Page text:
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27 November 2013 12:59 pm ,
Vol. 342 ,
The new head of the National Center for Science Education promises to "fight the good fight" against attacks on...
Analyses of the H7N9 strains isolated from four new cases show that the virus is evolving rapidly, heightening anxiety...
In 2009, Jack Szostak shared a Nobel Prize for his part in discovering the role of telomeres, the end bits of...
Science has exposed a thriving academic black market in China involving shady agencies, corrupt scientists, and...
Paper-selling agencies flourish in the aura of reputable businesses. For some scientists, it may be difficult to tell...
Featuring the first lunar rover in 40 years, Chang'e-3 is seen as an important milestone on China's quest to send a...
Data collected by satellites and floating probes have chronicled a 2-decade rise in the temperature and thickness of a...
Cholesterol, the artery-clogging molecule that contributes to cardiovascular disease, has another nasty trick up its...
- 27 November 2013 12:59 pm , Vol. 342 , #6162
- About Us
Steve Chu's Very Lucky (Birth) Day
28 February 2012 6:08 pm
What a way to celebrate your 64th birthday—and your 15th wedding anniversary. Energy Secretary Steven Chu today spent part of this morning chatting with Microsoft tycoon Bill Gates before a friendly crowd of several hundred people in a vast hotel ballroom. A few hours later he was being grilled by members of Congress about the Department of Energy's (DOE's) 2013 spending plans, but the rhetorical heat was pretty mild.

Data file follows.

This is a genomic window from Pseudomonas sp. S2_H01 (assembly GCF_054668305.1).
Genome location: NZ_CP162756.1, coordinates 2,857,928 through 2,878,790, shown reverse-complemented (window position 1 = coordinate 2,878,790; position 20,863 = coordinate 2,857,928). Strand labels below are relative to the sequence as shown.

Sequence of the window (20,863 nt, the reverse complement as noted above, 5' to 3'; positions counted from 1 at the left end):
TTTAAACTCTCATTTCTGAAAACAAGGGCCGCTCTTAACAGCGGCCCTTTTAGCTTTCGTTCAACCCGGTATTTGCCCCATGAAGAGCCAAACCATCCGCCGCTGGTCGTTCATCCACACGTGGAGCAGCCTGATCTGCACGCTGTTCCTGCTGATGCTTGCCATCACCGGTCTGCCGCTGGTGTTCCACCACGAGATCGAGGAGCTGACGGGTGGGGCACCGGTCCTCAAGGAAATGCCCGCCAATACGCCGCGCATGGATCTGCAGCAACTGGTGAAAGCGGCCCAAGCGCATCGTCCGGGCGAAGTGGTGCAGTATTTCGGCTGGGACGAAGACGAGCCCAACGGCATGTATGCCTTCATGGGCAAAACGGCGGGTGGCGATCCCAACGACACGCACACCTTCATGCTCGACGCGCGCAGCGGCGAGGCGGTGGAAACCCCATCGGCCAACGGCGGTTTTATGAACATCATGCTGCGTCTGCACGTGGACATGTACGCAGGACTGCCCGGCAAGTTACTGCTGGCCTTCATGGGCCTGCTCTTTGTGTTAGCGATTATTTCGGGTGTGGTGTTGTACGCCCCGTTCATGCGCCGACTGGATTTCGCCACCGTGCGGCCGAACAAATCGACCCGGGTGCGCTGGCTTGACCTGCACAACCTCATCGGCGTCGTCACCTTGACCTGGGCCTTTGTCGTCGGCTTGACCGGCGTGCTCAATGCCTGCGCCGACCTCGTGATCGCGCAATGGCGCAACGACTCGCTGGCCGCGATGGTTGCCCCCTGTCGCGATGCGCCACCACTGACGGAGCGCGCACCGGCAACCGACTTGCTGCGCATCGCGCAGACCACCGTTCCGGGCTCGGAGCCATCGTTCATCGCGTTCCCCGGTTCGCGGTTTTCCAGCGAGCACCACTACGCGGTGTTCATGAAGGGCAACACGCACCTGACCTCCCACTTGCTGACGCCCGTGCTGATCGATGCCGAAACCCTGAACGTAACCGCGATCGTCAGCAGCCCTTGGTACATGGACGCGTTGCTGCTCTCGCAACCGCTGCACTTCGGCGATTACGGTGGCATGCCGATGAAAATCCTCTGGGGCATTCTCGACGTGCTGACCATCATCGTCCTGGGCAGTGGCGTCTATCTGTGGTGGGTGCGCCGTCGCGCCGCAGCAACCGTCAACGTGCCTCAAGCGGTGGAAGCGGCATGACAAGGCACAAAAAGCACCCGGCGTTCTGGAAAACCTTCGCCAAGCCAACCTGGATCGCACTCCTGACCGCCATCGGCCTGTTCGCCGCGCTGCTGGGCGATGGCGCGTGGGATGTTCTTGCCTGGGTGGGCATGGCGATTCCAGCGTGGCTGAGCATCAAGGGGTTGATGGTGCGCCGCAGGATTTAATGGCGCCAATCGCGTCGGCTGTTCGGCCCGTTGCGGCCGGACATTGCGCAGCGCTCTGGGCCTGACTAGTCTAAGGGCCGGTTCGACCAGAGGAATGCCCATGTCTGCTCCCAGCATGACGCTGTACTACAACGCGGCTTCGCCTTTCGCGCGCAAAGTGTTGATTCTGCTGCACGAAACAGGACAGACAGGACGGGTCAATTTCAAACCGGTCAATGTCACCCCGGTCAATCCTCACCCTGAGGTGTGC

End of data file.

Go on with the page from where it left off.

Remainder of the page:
"My wife decided I'd be less likely to forget our anniversary if it was on my birthday," he told ScienceInsider after the desultory clash with members of the House Appropriations Committee over spending priorities, gas prices, and plans for the recently-abandoned Yucca mountain nuclear waste depository in Nevada. "But she forgot that I also forget my birthday."
The morning session with Gates, at a DOE-sponsored conference on energy research and development, was something of a love fest, with Gates calling for a doubling of federal spending on energy research and a supportive crowd applauding some of Chu's comments.
At the afternoon hearing, Representative Jerry Lewis (R-CA) was critical of some of Chu's spending plans, but he wasn't about to let the Nobel Prize-winning physicist forget the importance of the day before Leap Day. After noting that Jean Fetter, Chu's wife, holds a graduate physics degree from the University of Oxford and has served as a dean at Stanford University in Palo Alto, California, Lewis opined that "it's got to be interesting to hear what you guys talk about."
Chu didn't response to Lewis's observation, but he did smile when Representative Rodney P. Frelinghuysen (R-NJ), who was running the show, told Chu that he was cutting the hearing short so that committee members could vote on the House floor. "This is your lucky day, your birthday and your anniversary," Frelinghuysen told Chu. "We have some votes and we will not reconvene, so you will not have to return."